In the end, it was the school’s risk assessment trainer – a very senior healthcare professional who is now an independent consultant to settings that care for children with complex medical needs, and who, like the education staff, had volunteered as a witness – who gave the evidence for the worker that tore to shreds the allegations, the management’s supposed superior risk-assessment capability, and the way the healthcare workers were managed and (un)supported when working with the child in school.

Once all the substantive allegations had been disposed of, the management seriously considered changing the accusation and disciplining the worker for ‘risking the Trust’s reputation’.  The parent threatened to go to Press and allow the public to judge precisely who had put Trust’s reputation at risk, pointing out that it was the child who had been at significant risk, and from the actions of the Trust, not the worker.  After disciplinary proceedings were begun, and the worker removed from duty, the parent had been left without trained cover for lengthy periods of time and on several occasions had had to stay awake to the point of dangerous exhaustion, in order to provide the round-the-clock observation and care that the child must have.

After all this malarkey, family is now so distrustful of health service management that it is embarking on the personal budget route for the child’s future care. And an excellent healthcare worker – the most capable, conscientious and trustworthy, says the parent, of all who have ever cared for the child; one who cares not just for, but about the child – has been off work for the best part of a year.

I wonder if that ‘not just for, but about’ is the nub of the problem.  ‘Caring for’ is a professional activity: seen as regulated, neutral, dispassionate, cerebral, theoretically-based, rational, considered and orderly.  ‘Caring about’ is unprofessional: therefore unregulated, involved, emotional, visceral, practically-based, instinctive, reactive and messy.  It can’t be reduced to spreadsheets and tick-boxes, it can’t be fitted in to predetermined slots.  It spills over, like life, like laughter.  It doesn’t respect professional pomposity and it threatens professional power.

As such, it is dangerous for professionals to listen to the voices of those who ‘care about’ – mostly, but not exclusively, family – unless they are prepared to give up their power and thereby risk their professional status and, potentially, the income that derives from it.  Even worse is to suggest that other professionals besides one’s self should listen, as that threatens whole swathes of professionalism.  The safe thing to do, professionally, in a status-defined field of work, is generally to keep schtum oneself, and suppress anybody else who looks ready to speak.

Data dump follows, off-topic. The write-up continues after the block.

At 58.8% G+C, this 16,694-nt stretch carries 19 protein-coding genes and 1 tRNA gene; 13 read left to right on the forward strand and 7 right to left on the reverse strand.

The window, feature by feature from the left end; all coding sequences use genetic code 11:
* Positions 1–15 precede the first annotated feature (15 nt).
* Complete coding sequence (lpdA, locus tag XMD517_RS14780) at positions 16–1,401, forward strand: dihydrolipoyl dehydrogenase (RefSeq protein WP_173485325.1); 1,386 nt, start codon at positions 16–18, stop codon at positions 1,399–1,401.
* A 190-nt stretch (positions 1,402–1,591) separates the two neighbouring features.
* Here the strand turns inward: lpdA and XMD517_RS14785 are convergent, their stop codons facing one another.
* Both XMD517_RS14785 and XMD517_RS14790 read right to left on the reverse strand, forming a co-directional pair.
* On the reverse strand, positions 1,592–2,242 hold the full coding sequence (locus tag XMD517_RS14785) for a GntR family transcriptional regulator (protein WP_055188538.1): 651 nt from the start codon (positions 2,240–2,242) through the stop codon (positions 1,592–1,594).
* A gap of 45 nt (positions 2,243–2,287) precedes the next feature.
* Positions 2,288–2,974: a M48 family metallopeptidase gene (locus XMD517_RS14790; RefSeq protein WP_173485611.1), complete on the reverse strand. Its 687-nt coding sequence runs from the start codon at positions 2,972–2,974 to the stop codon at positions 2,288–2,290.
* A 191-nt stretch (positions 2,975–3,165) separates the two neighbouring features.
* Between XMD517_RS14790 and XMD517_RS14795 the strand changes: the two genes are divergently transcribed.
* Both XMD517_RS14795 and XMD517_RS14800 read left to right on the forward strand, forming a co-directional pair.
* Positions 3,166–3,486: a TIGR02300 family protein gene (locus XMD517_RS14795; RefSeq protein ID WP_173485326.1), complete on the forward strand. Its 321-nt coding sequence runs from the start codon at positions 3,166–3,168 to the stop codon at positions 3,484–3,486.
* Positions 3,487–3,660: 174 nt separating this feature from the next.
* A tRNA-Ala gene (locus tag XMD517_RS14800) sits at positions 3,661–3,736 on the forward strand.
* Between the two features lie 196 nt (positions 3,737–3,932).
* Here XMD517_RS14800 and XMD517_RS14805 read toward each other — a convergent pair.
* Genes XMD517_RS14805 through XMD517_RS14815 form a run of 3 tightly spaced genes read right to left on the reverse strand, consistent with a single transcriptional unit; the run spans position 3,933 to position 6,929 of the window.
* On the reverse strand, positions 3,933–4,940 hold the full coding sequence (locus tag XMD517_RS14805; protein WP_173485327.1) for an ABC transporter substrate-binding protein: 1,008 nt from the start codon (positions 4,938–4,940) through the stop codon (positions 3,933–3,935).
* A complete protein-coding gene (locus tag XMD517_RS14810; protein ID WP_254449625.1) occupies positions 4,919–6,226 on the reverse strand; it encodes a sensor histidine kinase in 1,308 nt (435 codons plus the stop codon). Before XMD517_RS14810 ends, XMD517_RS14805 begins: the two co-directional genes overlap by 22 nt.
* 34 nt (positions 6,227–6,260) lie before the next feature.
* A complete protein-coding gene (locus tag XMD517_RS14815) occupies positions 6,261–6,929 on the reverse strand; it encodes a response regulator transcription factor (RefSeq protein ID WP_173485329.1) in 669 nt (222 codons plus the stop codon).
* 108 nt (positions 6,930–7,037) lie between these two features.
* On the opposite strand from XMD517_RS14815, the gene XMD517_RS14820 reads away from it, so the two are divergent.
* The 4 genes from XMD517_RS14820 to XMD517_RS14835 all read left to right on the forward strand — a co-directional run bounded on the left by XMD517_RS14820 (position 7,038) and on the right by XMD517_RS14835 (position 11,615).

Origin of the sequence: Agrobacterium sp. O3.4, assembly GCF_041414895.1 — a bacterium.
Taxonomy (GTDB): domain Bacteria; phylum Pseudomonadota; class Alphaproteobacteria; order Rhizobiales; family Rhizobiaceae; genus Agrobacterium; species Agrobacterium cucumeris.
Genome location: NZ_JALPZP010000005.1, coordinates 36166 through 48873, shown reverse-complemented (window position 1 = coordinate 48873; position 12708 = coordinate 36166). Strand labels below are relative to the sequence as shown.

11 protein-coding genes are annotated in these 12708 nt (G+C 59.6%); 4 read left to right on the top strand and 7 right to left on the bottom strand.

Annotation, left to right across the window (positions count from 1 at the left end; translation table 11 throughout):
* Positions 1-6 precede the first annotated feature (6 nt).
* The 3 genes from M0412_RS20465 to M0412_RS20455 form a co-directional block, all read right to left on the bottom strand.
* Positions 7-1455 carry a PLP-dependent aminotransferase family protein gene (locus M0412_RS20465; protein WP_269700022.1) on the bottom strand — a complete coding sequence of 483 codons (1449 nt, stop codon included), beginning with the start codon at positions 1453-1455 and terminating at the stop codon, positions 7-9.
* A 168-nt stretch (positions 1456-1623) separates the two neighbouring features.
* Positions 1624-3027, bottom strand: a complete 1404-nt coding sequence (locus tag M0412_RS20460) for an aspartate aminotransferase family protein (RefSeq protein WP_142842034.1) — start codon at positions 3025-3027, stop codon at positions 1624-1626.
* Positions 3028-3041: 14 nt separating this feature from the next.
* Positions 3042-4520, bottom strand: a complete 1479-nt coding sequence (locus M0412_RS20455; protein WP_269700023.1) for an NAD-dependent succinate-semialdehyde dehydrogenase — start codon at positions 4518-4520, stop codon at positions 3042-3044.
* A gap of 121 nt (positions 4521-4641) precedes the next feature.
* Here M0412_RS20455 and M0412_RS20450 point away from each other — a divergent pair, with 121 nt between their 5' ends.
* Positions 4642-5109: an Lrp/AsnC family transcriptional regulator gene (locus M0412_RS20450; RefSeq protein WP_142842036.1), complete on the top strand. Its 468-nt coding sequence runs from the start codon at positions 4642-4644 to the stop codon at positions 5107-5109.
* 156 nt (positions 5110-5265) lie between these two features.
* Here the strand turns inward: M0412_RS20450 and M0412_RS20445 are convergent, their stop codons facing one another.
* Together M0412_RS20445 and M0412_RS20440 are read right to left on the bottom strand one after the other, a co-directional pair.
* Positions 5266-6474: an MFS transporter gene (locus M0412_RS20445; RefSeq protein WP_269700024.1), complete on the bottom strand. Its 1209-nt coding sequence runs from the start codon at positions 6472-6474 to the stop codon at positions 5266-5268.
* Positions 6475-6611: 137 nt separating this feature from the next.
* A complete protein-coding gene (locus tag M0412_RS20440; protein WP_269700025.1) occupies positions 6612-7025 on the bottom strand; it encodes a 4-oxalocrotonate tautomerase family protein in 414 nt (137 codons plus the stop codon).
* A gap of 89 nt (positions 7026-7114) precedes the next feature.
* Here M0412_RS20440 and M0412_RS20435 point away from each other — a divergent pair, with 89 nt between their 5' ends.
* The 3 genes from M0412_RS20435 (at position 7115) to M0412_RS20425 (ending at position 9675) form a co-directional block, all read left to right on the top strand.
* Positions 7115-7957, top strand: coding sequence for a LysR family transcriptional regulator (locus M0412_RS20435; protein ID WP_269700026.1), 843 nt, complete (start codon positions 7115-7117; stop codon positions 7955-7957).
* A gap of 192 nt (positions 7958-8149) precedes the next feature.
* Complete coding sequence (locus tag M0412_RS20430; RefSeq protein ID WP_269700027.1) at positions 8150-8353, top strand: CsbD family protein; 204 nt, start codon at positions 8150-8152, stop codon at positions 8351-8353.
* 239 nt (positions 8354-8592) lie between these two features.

Selective hearing and elective mutism work fine as defences for power, until power comes up against someone who has so little of it that they have no stake, no interest in maintaining the power structure and are happy to kick the supports away.  Striving to maintain the appearance of power then becomes less a method of defence and more one of shooting yourself in the foot.

The parent in the story above is going to walk away from the power-game with the budget-ball, leaving a reduced service that will probably, eventually, need a reduced number of managers.

The health worker was so pulverised by the spitefulness of the way the disciplinary was handled, and the threat that over a decade’s dedicated work would be utterly obliterated by what was basically managerial arse-covering, that all the energy and thought that had previously gone into work was redirected to building a defence case.  The results must be deeply uncomfortable for all in the Trust hierarchy.  What’s more, when that worker is back in post, it is pounds to pennies that they are not only going to do everything by the book, but they are going to allow zero leeway for management to do things other than by the book.  In future, says the parent, that worker is going to be stamping, hard, on any toe that comes even a fraction out of line.

The school staff are not answerable to the Trust, and resented the implied attempt to impugn their conduct in their own areas of professional responsibility.  It was the school that initially alerted the risk-assessment consultant, by calling them in to double-check that education staff had in fact done things properly.  The consultant wasn’t prepared to have their training smeared-by-implication either, so volunteered for witness duty.  Although a health professional, the consultant now works outwith the NHS, so had no inhibitions of loyalty to the Trust to prevent them from doing a thorough demolition job on the execrable management case.

Everybody knows that sooner or later, the tactic of sticking one’s fingers in one’s ears and humming loudly is bound to fail.  Eventually, the elective deaf-mute will have to listen, and have to answer for their actions.  Much better to start off by listening carefully, so that you actually hear what is being communicated; and by speaking up whenever (but only if) you’ve got something worth saying.